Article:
That time of year is upon us once again, the time when people start using that word. Revision. The one word that strikes fear in the hearts of all, a fear that does not discriminate against age, gender, race or academic aptitude. However, having done at least one exam every year for the past seven, Revision and I have formed a strong bond. In fact, I might even say I’m getting used to the pre-exam preparatory stages. Might.

My biggest tip to those of you who haven’t done an exam in a while would be this: variety is key. I honestly believe that if you stick to one method of revision you will not do yourself justice. There must be some sort of scientific explanation for this, but all my evidence is anecdotal.

Now, while having a break from my ECA efforts, I’m going to share what I do to revise- some of it may seem pretty obvious, but that doesn’t mean it’s not effective!

1. Reread/watch the course materials: This is an important first step as it allows you to refamiliarise yourself with what you’ve learnt over the past year, but by no means is this sufficient as a standalone revision technique.

2. Summary notes: This is one of my favourites for a number of reasons. Firstly, by condensing all your study materials onto a few sheets of A4 everything starts to feel much less intimidating. Secondly, your revision blueprint is now travel size, you can take it to work with you without giving yourself a hernia. And thirdly, by doing this you will get yourself used to writing things by hand- if you are used to doing everything electronically you WILL need to warm up before an exam. What better way?

3. Flashcards: I’ve definitely found these useful over the years, and versatile too. I’ve used them when learning French vocab, case studies for Psychology, Physics equations and definitions of key terms. This year I’m planning on using them to memorize quotes and themes from the set texts.

4. Wallpaper: My A3 notebook and colourful felt tips will see daylight again. By writing things big, colour coding them, and then taping them to your walls, you’ll struggle not to commit them to memory. I found this particularly useful when studying for my History A-Level. I think this year I might approach thing thematically, and have a different sheet for each theme I could be asked about.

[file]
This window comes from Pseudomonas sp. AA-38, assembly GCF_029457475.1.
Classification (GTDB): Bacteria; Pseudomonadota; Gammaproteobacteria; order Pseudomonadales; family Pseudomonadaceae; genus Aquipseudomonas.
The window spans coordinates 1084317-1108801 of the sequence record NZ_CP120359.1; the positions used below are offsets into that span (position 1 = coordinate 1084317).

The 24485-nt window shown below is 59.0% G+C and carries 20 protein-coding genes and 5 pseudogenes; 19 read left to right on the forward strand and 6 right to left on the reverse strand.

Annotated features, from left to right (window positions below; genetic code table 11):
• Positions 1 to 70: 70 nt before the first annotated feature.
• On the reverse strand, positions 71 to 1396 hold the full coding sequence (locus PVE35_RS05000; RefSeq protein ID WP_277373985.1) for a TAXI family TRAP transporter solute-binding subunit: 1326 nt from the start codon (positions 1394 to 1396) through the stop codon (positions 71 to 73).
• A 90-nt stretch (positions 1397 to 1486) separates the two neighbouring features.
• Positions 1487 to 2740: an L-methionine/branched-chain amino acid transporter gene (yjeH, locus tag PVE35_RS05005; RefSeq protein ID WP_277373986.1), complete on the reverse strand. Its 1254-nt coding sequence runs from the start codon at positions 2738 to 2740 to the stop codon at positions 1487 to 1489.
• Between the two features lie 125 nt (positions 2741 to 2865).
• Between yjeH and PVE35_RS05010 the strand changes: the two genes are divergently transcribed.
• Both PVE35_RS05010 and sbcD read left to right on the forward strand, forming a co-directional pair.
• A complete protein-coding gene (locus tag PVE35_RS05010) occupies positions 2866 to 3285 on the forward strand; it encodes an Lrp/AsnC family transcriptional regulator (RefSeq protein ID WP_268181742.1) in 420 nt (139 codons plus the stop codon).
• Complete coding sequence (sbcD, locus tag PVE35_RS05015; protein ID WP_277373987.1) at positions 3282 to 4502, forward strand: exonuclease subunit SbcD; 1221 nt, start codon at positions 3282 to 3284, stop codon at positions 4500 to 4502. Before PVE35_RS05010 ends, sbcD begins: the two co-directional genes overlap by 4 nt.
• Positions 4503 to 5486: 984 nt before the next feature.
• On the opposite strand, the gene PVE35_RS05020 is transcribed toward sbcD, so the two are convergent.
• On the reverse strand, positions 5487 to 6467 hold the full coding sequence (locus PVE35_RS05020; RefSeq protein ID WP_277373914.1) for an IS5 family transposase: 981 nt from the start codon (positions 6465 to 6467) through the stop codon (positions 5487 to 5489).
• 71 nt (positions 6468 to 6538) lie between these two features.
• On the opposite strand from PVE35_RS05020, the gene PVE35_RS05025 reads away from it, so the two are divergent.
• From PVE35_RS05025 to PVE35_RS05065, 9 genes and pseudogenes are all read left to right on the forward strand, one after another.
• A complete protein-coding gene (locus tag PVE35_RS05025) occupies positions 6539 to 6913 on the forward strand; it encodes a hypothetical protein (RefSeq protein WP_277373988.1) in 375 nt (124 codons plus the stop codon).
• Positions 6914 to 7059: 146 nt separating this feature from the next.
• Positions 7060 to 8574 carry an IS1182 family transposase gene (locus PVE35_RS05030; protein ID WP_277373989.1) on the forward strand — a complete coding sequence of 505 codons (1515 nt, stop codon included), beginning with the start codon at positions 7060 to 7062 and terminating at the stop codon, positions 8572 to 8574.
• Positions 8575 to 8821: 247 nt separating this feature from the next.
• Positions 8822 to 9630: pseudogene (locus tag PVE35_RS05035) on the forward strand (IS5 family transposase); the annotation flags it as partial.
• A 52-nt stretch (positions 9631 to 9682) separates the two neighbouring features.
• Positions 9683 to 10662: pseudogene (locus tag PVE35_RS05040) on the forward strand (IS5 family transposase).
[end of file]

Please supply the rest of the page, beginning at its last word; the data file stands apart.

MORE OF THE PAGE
5. Practise essays: At the very least, practice essay plans. This one will be a challenge this time around, as A230 is a brand new course (ergo, no past papers).

6. Collaboration: Some people just cannot revise with others, but I’m not one of them. I find it so helpful having someone to bounce ideas off, and I always seem to remember more information if someone else is testing me (which then minimizes the panic I may be starting the feel). Unfortunately due to the nature of the OU, I don’t really have the option of charming class mates into studying with me.

And then (just because I can) there are a couple of new techniques I’m going to try out for 2012 exams:

7. Tables: These have been working really well for me when writing ‘compare and contrast’ essays, so they will no doubt be useful for exam questions that involve two texts (and there just so happens to be two of those in my upcoming exam…)

 8. Spider diagrams: This is a little challenge I’m setting for myself because I hate spider diagrams. I always have. They just make no sense. And they’re messy. BUT as everyone is always raving about them, I thought I’d give them a bash.

So, loyal readers, how about you? How do you revise?


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